REVIEWS of fani floca spyratou
For her participation in the Salon des Independants
Paris Gazette: Nouvelles Litteraires - Date May 2, 1968
The art critic writes: Maximilien Gauthier
"Floka Spyratou is not at all unknown to Parisian art lovers because of her
last year's exhibition at Galerie Andre-Weil attracted attention to paintings full of emotions, intense colors but at the same time refined.
The natural subtlety of this Athena refines themes that can rarely be expressed with such force.
Still lifes, flowers next to mother-of-pearl and objects of value lead us to an exciting world where sin has not yet destroyed beauty and we think we are rediscovering our lost childhood fantasy worlds. Because Fani Floka Spyratou is endowed with rich inspiration and has not been influenced by temporary modern trends, nor by snobbery.
She is locked in a world outside of place and time where she found within herself, the real language of truth that she knew to be the joy of the eyes.
Her original composition (woman's dream) exhibited at the Salon des Independants fascinates because the artist refuses to use false conveniences to highlight her work.
Her participation in the Salon was very successful. It attracted the attention of the most obdurate techno-critics, who were not fooled by the simple subject and were able to discern treasures of sensitivity in its depth."
The Salon des Independants is rendered in Greek as the Salon of the Independents.
It has prevailed with its abbreviated title above, over its official counterpart, with which it is called in its statutes as Societe des Artistes Independants, that is, Society of Independent Artists. Its purpose is to bring to the fore the works of those artists who follow a certain independence (hence the term "Independents" in its title) when creating their works.
The Salon des Independants link above is an evolution of the pure "Salon", an institution established by King Louis XIV. But the choices of the participating artists in this original "Salon" were made arbitrarily and only by the responsible with a complete lack of meritocracy Monarchical environment. The same situation continued in this organization during the periods of the "First" as well as the "Second Empire" until the period of the so-called "Third Republic" (Troisième République). 1880 was a decisive year for the discrediting of this ancient Salon, because it rejected the participation of all Impressionists and Post-Impressionists who had expressed their desire to participate in this exhibition.
As a consequence of the above situation, the establishment and organization in 1884 of the now newest Salon des Independants (Salon of the Independents), with its founders a group of artists consisting of Paul Gauguin, Paul Cezanne, Henri de Toulouse-Lautrec, Camille Pissarro, Georges Seurat, Odilon Redon and Albert Dubois-Pillet', while in 1905 comes the turn of Henri Matisse's participation in this Salon.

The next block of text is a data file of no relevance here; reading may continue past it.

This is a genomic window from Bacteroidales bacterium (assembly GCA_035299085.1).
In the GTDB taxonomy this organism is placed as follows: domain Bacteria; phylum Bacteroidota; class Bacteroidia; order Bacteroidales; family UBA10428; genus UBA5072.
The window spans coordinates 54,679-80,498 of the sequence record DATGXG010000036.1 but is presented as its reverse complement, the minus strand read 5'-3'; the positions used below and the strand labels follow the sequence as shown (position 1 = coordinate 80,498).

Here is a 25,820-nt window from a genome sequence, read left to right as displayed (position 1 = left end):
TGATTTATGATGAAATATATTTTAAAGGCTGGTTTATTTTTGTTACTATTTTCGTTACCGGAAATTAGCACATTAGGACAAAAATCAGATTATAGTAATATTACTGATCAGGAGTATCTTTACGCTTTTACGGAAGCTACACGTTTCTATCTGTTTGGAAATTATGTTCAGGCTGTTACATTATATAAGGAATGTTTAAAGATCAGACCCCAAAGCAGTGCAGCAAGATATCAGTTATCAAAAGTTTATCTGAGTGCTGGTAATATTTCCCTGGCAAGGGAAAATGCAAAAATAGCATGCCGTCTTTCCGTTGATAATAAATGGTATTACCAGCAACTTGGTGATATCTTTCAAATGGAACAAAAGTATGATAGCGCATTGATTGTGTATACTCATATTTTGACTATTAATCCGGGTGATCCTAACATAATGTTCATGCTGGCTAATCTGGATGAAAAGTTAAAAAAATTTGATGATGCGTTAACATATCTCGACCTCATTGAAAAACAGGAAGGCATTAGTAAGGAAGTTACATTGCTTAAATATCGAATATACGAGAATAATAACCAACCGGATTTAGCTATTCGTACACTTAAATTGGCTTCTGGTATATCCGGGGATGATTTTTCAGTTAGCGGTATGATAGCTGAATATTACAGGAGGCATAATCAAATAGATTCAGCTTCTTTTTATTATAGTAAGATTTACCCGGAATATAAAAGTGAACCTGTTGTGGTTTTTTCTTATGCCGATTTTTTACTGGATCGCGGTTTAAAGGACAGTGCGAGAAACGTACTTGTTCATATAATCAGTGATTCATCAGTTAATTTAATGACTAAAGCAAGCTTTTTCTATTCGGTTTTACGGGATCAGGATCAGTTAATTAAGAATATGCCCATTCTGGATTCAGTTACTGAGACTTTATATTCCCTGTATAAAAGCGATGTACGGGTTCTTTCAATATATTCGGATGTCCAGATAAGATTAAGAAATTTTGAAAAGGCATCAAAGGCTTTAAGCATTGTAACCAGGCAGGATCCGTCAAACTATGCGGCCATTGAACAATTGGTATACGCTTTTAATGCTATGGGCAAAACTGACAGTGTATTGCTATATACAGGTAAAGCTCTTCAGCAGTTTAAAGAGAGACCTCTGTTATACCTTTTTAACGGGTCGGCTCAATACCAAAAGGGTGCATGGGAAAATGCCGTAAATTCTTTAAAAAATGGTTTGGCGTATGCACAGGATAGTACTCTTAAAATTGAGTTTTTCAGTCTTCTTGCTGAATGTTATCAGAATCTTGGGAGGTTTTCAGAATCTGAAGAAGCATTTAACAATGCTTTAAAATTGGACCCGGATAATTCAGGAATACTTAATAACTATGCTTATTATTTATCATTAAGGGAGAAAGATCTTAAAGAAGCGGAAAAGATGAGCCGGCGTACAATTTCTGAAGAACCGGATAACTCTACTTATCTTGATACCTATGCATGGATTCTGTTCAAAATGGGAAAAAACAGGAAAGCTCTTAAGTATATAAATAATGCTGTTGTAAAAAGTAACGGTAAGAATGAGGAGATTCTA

This newest "Salon" is held every Spring and has as its special feature, as categorically defined in article No.1 of its statute, "the absence of any approval committee of the participants, in order for it to be possible for the artists to present the works them to the judgment of the public alone and with the status of absolute freedom". Consequently, because it is defined that this general public is also the supreme judge of the works exhibited in it, the "Salon" has institutionalized the absence of any awarding of prizes coming from a committee.
For her exhibition at the Galerie Andre-Weil, in Paris (26, avenue Matignon) February 3-16, 1967, the following critics are mentioned:
The critic Maximilien Gauthier in Nouvelles Litteraires of 9-2-1967 writes:
In the above-mentioned Gallery "The flowers of Attica" stand out especially for their simplicity, peaceful pieces, impressively balanced
In the newspaper La Revue Moderne - May 1, 1967 issue
the art critic: Pierre Mornand writes:
"Mrs. Fani Spyratou Floka, the Greek painter who exhibits at the André-Veig gallery, with her numerous works reminiscent of the great masters such as the French and Flemish painters of the 16th century, presents her flowers in endless variations with their eternal beauty. Reducing any exaggeration, the painter dedicates herself to express the soul of the flower in the simplest way. In this simplicity she manifests her talent with charming forms, color harmonies, plays of light. Sometimes bouquets in faint and delicate colors harmoniously tied together and sometimes bouquets in full bloom and lively in all their splendor.
She also paints cleverly composed still lifes. Everything always executed with the utmost care"